Funding brief: Radcliffe fellows are exceptional scientists, writers, scholars, public intellectuals, and artists whose work is making a difference in their professional fields and in the larger world.
Based in Radcliffe Yard—a sanctuary in the heart of Harvard University—fellows join a uniquely interdisciplinary and creative community. A fellowship at Radcliffe is an opportunity to step away from usual routines and dive deeply into a project. With access to Harvard’s unparalleled resources, Radcliffe fellows develop new tools and methods, challenge artistic and scholarly conventions, and illuminate our past and our present.
Throughout the year, fellows convene regularly to share their work in progress. Coming from diverse disciplines and perspectives, they challenge each other’s ideas and support each other’s ambitions. Many say that it is the best year of their professional lives.
The Radcliffe Fellowship Program awards 50 fellowships each academic year. Applicants may apply as individuals or in a group of two to three people working on the same project. They seek diversity along many dimensions, including discipline, career stage, race and ethnicity, country of origin, gender and sexual orientation, and ideological perspective. Although fellows come from many different backgrounds, they are united by their demonstrated excellence, collegiality, and creativity.
The broad range of Radcliffe fellows’ projects.
The following areas—while not exclusive—are of special interest:
● Radcliffe supports engaged scholarship. They welcome applications from scholars and practitioners who connect research to law, policy, pressing social issues, and/or who seek to actively engage audiences beyond academia.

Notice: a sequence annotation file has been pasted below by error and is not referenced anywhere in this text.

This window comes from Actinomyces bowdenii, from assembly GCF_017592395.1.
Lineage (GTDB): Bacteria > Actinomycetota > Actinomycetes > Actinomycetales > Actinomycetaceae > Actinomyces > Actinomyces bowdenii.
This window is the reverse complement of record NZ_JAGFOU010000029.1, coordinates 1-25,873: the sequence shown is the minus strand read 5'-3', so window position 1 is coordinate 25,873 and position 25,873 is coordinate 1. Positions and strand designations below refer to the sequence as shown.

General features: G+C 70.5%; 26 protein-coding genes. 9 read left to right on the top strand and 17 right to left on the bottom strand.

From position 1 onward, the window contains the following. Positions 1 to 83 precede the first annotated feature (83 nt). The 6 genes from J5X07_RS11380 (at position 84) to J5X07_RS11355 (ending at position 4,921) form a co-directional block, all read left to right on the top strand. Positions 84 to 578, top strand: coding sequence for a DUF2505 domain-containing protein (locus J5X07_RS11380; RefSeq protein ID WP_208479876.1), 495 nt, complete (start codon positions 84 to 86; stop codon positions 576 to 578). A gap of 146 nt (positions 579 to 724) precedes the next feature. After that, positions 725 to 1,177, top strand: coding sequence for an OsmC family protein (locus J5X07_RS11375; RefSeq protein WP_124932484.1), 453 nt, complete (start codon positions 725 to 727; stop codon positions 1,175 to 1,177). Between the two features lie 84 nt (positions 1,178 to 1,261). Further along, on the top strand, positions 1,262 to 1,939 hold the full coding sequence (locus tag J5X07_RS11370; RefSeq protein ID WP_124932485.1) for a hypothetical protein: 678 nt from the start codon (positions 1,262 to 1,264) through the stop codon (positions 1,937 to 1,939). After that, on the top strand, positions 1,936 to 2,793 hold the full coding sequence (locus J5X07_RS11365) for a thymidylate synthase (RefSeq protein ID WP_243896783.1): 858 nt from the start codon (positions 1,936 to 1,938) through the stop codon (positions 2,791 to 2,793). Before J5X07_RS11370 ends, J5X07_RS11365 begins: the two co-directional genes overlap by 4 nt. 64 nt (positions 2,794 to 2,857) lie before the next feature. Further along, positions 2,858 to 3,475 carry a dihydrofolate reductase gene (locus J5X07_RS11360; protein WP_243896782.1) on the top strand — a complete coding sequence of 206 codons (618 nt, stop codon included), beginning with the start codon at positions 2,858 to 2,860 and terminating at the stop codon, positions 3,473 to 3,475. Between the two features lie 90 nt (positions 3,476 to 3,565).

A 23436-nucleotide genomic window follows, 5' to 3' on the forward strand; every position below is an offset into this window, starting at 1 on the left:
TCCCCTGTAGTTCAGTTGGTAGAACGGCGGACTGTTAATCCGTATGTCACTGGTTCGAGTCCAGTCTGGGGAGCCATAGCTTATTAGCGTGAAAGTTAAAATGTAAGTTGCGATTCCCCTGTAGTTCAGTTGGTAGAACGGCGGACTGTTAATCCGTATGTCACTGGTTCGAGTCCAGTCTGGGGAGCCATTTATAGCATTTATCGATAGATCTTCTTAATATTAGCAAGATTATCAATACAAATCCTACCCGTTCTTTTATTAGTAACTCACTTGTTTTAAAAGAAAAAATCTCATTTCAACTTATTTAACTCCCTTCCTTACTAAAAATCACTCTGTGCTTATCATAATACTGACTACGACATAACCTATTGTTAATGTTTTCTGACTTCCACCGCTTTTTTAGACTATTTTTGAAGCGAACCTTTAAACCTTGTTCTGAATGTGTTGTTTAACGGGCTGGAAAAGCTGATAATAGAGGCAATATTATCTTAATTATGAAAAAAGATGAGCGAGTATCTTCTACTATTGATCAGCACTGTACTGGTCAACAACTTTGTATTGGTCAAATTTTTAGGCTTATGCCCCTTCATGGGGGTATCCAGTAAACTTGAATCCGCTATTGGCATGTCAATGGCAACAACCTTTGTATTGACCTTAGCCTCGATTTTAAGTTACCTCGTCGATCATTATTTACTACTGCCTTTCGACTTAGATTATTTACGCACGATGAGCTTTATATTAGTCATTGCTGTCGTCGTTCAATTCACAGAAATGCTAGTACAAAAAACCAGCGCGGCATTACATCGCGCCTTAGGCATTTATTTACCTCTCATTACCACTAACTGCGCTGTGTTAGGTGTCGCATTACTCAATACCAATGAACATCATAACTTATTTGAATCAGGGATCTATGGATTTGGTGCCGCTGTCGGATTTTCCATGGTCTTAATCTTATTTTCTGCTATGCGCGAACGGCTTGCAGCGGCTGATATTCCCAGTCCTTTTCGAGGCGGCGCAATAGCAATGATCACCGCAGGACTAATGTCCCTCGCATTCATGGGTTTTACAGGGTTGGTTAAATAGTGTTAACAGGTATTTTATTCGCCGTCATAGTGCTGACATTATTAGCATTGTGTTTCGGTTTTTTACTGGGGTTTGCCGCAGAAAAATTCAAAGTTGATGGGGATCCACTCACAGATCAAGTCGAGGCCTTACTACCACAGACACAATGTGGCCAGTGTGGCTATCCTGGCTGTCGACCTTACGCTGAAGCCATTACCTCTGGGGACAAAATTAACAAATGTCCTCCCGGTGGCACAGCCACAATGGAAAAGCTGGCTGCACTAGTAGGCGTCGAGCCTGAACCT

● Reflecting Radcliffe’s unique history, each year some projects focus on women, gender, and society or draw on the Schlesinger Library’s rich collections. In 2020–2021, one fellow will be designated a Mellon-Schlesinger fellow, as part of the project commemorating the centennial of the 19th Amendment.
● Radcliffe Institute fellows are in residence for a period of nine months from September 1, 2020 through May 31, 2021 and receive a stipend of $77,500 plus an additional $5,000 to cover project expenses. Fellows are expected to be free of their regular commitments so that they may fully devote themselves to the work outlined in their proposal.
● As this is a residential fellowship, fellows are expected to reside in the Greater Boston area for the duration of their fellowship. Fellows may be eligible to receive additional funds for moving expenses, childcare, and housing to aid them in making a smooth transition. Healthcare options are made available as needed.
● Radcliffe Fellows receive office or studio space in Byerly Hall and full-time Harvard appointments as visiting fellows, granting them access to Harvard University’s various resources, including libraries, housing, and athletic facilities. If fellows would like to hire Harvard undergraduate students as Research Partners, we will cover their hourly wages.
● Fellows are expected to engage actively with the colleagues in their cohort and to participate fully as a member of the Radcliffe community. To this end, all fellows present their work-in-progress, either in the form of a private talk for their cohort or a public lecture, in addition to attending the presentations of all other fellows during that academic year (up to two talks per week). They offer group lunches and other opportunities to connect with members of your cohort, but attendance at these is optional.
● Radcliffe Fellows may also be eligible to receive relocation, housing, and childcare funds to aid them in making a smooth transition to Radcliffe. Health care support is made available as needed. If fellows would like to hire Harvard undergraduate students as Research Partners, they will cover their hourly wages.
Although amounts have not been set for fellows in the 2020-2021 class, information on current benefits is available here.
Donor Name: Radcliffe Institute for Advanced Study, The Harvard University
Funding name: The Radcliffe Fellowship Program
● Humanities, Social Sciences, and Creative Arts: Thursday, September, 12th, 2019 (11:59 PM EST)